3.) The league with the highest Gini coefficient has changed over time. Italy had the highest coefficient around the time of the infamous Italian match fixing scandal. In the last part of the first decade of this century, the Premier League took over, with the same four teams finishing in the first four places for 6 consecutive years. In recent years, the growing income inequality between the 2 Madrid clubs, Barcelona and the rest of La Liga has led to growing levels of inequality.
4.) La Liga’s Gini coefficient has steadily trended upward over the last 15 years while most of the other leagues remained constant.

We also look at the average Gini coefficient of each league.

This would imply that the Premier League has had the lowest levels of parity over the past 15 seasons (and contradicting the argument put forward by many proponents of the English game), but we ought to dig deeper into that claim given that the average Gini coefficient over the last 15 years by the Big 4 European Leagues are pretty close.

We will now test each of our hypotheses outlined above using statistical methods.

Question 1: Does the MLS exhibit more parity than the other 5 leagues?

The first question we are trying to answer is an extension of Brendan’s work applied to larger time sample. We will first run an analysis of variance test on the six leagues tests

This tells us that there is large statistical significance to imply that the average Gini coefficient of all 6 leagues are not the same. We now test the MLS against our second lowest coefficient using a t test.

From this, we can conclude at the 90% significance level that MLS has demonstrated the highest levels of parity over the last 15 years out of any of the six leagues that we have tested.

Question 2: Does the Championship exhibit more parity than the Premier League?

Our second question was does the English League Championship would exhibit much greater levels of parity than the English Premier League as a result of more comparable budgets across the league, despite having otherwise identical structures (culture, travel, stadiums etc.). We also test this using a t-test.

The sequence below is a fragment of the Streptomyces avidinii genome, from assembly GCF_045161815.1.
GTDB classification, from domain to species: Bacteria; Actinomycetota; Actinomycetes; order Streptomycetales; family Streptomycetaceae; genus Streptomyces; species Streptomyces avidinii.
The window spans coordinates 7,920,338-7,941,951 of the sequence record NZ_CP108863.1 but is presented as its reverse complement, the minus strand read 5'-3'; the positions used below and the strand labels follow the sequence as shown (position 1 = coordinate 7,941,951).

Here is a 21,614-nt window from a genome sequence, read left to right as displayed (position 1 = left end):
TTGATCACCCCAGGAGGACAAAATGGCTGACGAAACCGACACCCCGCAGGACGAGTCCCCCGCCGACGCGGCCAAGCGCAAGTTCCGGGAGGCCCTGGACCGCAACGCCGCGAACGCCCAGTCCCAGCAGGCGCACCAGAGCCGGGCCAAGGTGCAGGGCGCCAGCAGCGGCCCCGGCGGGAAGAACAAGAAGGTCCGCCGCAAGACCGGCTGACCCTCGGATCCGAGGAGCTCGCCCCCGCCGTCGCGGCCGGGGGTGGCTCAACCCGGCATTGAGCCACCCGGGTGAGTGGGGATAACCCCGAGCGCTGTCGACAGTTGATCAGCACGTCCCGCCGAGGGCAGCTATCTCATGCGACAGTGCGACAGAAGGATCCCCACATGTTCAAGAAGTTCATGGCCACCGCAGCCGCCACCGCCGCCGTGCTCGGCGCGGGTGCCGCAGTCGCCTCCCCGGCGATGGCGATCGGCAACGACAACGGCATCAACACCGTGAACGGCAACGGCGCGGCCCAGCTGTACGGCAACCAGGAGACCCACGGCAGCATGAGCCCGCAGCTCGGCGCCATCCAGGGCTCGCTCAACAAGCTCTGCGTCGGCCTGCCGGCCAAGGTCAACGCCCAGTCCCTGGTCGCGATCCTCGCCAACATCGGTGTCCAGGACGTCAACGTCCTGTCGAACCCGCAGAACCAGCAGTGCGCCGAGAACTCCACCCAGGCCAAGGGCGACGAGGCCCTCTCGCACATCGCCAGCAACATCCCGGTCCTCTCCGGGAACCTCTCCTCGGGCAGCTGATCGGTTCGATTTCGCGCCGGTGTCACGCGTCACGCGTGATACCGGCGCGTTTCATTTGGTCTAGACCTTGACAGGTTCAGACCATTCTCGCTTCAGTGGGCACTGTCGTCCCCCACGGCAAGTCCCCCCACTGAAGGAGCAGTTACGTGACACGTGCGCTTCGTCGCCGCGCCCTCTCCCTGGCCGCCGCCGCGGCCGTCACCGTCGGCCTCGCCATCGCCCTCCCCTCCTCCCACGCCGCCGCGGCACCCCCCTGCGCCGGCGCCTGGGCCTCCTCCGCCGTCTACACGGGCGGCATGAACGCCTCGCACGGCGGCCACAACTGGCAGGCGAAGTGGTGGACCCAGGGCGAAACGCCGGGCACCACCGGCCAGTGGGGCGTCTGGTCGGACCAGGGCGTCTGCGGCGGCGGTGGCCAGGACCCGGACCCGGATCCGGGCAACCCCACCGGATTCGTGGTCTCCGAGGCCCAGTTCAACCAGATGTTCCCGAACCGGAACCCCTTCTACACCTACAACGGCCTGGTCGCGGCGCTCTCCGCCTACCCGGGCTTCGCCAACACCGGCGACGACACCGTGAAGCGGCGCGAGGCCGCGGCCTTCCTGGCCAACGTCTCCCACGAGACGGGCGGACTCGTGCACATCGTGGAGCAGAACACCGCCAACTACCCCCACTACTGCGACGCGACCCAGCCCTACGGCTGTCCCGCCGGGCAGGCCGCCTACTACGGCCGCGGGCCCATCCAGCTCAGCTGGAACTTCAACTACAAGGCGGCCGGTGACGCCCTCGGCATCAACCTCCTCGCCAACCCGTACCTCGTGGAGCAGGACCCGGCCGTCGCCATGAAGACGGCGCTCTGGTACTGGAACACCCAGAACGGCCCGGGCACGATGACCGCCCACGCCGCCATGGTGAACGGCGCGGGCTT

From this, we can confirm our second hypothesis that the Championship has much higher levels of parity than the Premier League.

Question 3: Is there a difference in parity between the four biggest leagues?

Our third question, trying to measure parity between the Big Four Leagues, we test using an analysis of variance test between the top 4 European Leagues.

Here, we find that there is no statistical significance implying that the Gini coefficients between any of the four leagues is different.

Question 4: Has the parity in leagues changed over the years?

To test this, I regressed each of the leagues against the entire time period to see if there was a statistically significant slope to imply that the levels of parity have changed in the last 15 years. After conducting this analysis for all 6 leagues, I found that only Spain’s La Liga exhibited a statistically significant difference in parity levels. I found that on average La Liga increased its Gini coefficient by about .5 per year. This makes sense, given the increased dominance of Real Madrid and Barcelona (and now Atletico Madrid) over the last 15 years.

To summarize, we came to the following conclusions:
1.) MLS has higher levels of parity than the major 4 European Leagues
2.) The English League Championship has significantly higher levels of parity than the English Premier League
3.) There is no real difference in parity levels across the four major leagues
4.) Spain’s La Liga has exhibited diminishing levels of parity over the last fifteen seasons.

Sorry Premier League fans, but your league unfortunately does not have any more parity than the “two team leagues” that you so often deride.

Editors Note: If you have any questions about this article, please feel free to reach out to Andrew at